Stories tagged Scientific Inquiry


There is this chart that we found, and it's quite interesting. It breaks down the process of science in general. This chart also help you understand how the world connects, once you put it in a certain order by the chart. It goes from a broad idea and once you hover over it it goes into detail. For example a teenager had to create a lab and not a clue what is expected of it, so then she can locate the chart and see testing ideas. which then lead to the other processes and provide her with her needs for the lab... . Below is the website and check it out!


Geese flying in a "V": Image courtesy Greg7 via Flickr.
Geese flying in a "V": Image courtesy Greg7 via Flickr.
The University of Minnesota is conducting a new campaign called “Driven to Discover”. While new ad campaigns are not typical fodder for a current science web site, this particular campaign is interesting in that it is featuring some of the current research taking place at the University of Minnesota and answers questions like, “When will it be possible for human beings to fly?” and “My dog exhibits strange behavior shortly before a thunderstorm begin. Can dogs sense a change in weather?

One current question that I often wondered: Why do ducks and geese fly in a “V” formation is a recently answered question.

These birds are just doing the avian equivalent of a NASCAR driver’s slipstreaming (or drafting). Geese and ducks are relatively large birds, and they affect the air they fly through just as a race car does. Each bird creates a slight uplift at the tips of their wings during flight. By flying behind and slightly above another bird’s wing tip, birds experience an updraft. These trailing birds gain an advantage and expend less energy than they would if they were flying by themselves. Studies have shown that a bird in a flock flying the same speed as a bird flying alone flaps its wings half as often.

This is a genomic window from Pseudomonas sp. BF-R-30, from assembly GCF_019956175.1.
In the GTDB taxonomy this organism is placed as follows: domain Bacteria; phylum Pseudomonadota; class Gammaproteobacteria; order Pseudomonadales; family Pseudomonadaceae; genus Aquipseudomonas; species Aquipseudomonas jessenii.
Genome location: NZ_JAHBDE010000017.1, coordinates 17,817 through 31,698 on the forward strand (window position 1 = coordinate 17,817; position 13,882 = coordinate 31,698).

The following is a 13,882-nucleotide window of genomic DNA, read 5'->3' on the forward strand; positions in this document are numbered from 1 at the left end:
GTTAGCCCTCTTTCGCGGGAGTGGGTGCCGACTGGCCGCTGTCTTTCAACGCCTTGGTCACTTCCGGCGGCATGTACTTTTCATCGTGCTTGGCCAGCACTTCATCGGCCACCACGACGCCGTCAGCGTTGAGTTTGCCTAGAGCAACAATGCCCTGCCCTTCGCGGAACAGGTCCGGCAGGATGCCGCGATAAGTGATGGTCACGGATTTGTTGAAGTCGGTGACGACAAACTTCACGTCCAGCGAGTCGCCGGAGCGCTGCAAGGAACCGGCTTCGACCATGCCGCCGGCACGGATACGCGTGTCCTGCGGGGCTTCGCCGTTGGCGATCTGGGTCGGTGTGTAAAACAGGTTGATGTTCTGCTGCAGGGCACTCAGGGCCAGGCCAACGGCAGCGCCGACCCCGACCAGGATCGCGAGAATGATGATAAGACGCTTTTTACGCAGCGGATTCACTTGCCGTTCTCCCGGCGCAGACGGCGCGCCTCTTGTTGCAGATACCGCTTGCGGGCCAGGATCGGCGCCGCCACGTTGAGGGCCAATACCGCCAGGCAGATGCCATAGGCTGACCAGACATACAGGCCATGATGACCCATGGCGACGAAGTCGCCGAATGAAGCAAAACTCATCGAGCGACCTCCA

Scott Lanyon, Director, Bell Museum of Natural History and Professor, Department of Ecology, Evolution, and Behavior.

Check out the current and older campaign to see some of the really interesting questions people asked. You can even sign up for a monthly newsletter featuring this information. It’s fun reading.


Last fall I attended a talk by one of the other students at my university (Harvard). He was discussing recent results from a perception experiment he had posted online. He said he had over a thousand subjects. "How long have you had this experiment online," I asked him. "Just over a week," he responded.

"Holy crap!" I thought. There are many experiments I would love to do except they require hundreds or thousands of subjects -- something that just isn't feasible in a traditional laboratory setting. So I started the Visual Cognition Online Laboratory. I am getting respectable traffic after one week, but it's going to take a while before I am getting 1,000 participants per week, which is what I need.

Most experiments, I should say, are surveys. What this grad student and I are doing is putting up actual perception experiments, which are always done in the lab. Most researchers believe you need strong controls in timing, display, etc., in order to do perception experiments. For some, this is true, but there are many you can do online given how much bandwidth there is now. Also, if you have enough subjects, that extra noise will wash out.

If you are interested in trying out one of my experiments, they typically take 5 minutes or less.